At separate news conferences inside the Manitoba Legislative Building, neither Premier Heather Stefanson nor Friesen would commit to setting a target date for when the government hopes to clear the backlog.
The Diagnostic and Surgical Backlog Task Force could seek additional capacity from private clinics or possibly send patients out of province in an effort to reduce wait times.
Record ICU bed baseline
Hospital intensive-care units were pushed to the brink as staff cared for rising numbers of critically ill COVID-19 patients.
Manitoba had a baseline of 72 ICU beds before the pandemic, and Friesen said $9 million in funding will add 28 for a record total of 100. Dozens of existing nurses have been given ICU training.
The province also announced plans to add 400 permanent nursing seats at post-secondary institutions over two years, and to triple the size of St. Boniface Hospital’s emergency room at a cost of $100 million.
Mental-health and addictions
The province is spending $390 million this year on mental-health and addiction supports, including $17 million on the first of a five-year plan to increase capacity and capability in areas such as emergency detox, treatment and housing.
In other measures, hours at two Rapid Access to Addictions Medicine clinics will be expanded, and the government will try to reduce wait lists for the Women’s Health Clinic’s Provincial Eating Disorder Prevention and Recovery Program.
Vehicle owners save $10
The third and final reduction in non-commercial vehicle registration fees amounts to 10 per cent, for a total of $15 million in annual savings for Manitobans.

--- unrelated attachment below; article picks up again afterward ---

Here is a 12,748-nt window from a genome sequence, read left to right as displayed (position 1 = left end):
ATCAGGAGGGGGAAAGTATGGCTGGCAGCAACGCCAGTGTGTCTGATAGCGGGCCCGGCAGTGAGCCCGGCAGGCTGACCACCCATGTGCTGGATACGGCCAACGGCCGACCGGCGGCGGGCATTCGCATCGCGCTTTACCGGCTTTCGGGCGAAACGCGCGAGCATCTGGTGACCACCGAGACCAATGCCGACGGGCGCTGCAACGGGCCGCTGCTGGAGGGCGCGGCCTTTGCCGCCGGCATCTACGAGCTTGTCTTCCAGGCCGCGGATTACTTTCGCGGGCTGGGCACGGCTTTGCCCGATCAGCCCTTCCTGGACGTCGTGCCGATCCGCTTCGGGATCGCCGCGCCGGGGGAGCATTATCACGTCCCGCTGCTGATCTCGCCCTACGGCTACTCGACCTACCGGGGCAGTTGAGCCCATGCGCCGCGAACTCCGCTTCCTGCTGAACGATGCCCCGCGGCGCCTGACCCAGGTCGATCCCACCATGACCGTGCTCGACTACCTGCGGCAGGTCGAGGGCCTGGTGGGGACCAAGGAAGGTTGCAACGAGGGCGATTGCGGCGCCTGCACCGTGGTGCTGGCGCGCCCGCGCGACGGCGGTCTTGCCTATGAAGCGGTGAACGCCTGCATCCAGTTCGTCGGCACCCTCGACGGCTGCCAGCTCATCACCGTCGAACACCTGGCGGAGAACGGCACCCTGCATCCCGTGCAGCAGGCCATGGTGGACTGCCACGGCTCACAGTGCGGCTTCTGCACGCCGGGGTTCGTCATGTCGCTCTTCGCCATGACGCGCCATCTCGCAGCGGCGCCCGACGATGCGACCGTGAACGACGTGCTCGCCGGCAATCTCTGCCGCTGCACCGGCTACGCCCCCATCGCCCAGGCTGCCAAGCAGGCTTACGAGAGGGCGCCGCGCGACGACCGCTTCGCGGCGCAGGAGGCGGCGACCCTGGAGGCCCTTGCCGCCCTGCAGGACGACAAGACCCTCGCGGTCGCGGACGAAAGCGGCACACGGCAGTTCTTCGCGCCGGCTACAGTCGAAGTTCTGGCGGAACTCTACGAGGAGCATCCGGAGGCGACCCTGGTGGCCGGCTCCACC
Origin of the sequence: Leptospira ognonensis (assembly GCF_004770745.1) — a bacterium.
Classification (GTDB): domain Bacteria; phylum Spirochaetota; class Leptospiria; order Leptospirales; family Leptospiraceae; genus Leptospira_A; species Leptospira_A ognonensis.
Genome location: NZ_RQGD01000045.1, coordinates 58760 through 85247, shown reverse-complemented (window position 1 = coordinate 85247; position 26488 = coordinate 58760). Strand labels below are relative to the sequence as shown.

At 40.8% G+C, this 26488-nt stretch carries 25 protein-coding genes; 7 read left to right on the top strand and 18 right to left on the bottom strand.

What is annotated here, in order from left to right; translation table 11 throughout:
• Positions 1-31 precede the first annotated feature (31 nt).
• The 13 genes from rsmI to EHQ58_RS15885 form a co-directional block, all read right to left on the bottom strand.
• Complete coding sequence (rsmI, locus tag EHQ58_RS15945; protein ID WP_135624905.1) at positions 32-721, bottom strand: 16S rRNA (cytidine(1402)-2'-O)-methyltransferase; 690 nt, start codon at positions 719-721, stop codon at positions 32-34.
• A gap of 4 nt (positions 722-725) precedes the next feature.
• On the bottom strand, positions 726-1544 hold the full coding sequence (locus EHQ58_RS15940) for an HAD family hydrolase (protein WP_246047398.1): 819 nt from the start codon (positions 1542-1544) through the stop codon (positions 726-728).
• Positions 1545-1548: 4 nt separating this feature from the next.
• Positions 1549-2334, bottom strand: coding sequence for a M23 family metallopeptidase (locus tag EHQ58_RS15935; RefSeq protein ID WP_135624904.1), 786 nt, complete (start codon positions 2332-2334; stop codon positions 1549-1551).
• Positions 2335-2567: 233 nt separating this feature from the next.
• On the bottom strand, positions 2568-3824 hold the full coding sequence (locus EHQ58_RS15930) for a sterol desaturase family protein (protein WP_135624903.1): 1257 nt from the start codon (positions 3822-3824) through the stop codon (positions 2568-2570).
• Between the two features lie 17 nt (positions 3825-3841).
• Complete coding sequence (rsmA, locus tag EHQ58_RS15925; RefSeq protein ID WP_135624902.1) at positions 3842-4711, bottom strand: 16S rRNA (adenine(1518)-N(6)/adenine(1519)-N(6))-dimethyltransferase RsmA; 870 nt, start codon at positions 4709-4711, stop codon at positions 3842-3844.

Most owners of passenger vehicles, trucks, trailers, motorcycles or mopeds will save $10, starting with renewals after June 30.
Manitoba is pushing ahead with its goal to build 22 new schools by 2027. Ten schools will be open or under construction by the end of 2022-23.
The province is increasing operating funding to schools by $125.4 million this year to help cover things such as wages and COVID-related costs.
A new education-sector council will influence provincial, local and school-level planning.
Extra cash for farmers
Nearly $99 million, up from $85 million last year, is going toward programs to help farmers whose incomes are hurt by factors such as weather, pests and prices.
The province is spending an additional $220,000 on animal disease diagnostics, risk assessment and response.
Reconciliation with Indigenous communities
One of the province’s goals for 2022 is working with Indigenous communities to improve economic and other opportunities and address the harms of residential schools in a step towards “true equality.”
Announcing a new fund, the government said it will put $5 million toward “reconciliation activities” based on guidance from First Nations, Métis and Inuit people.
Companies spared from payroll tax
The payroll tax is being reduced for 970 businesses, with 180 to be exempt from having to pay it at all.
Friesen said the exemption level is rising to $2 million and the payroll threshold to $4 million to avoid discouraging growth.
The province also announced a new venture capital fund with an initial $50-million investment to encourage innovation and expansion.
As a general assignment reporter, Chris covers a little bit of everything for the Free Press.
Updated on Thursday, April 14, 2022 6:12 PM CDT: number of Rapid Access to Addictions Medicine clinics to be expanded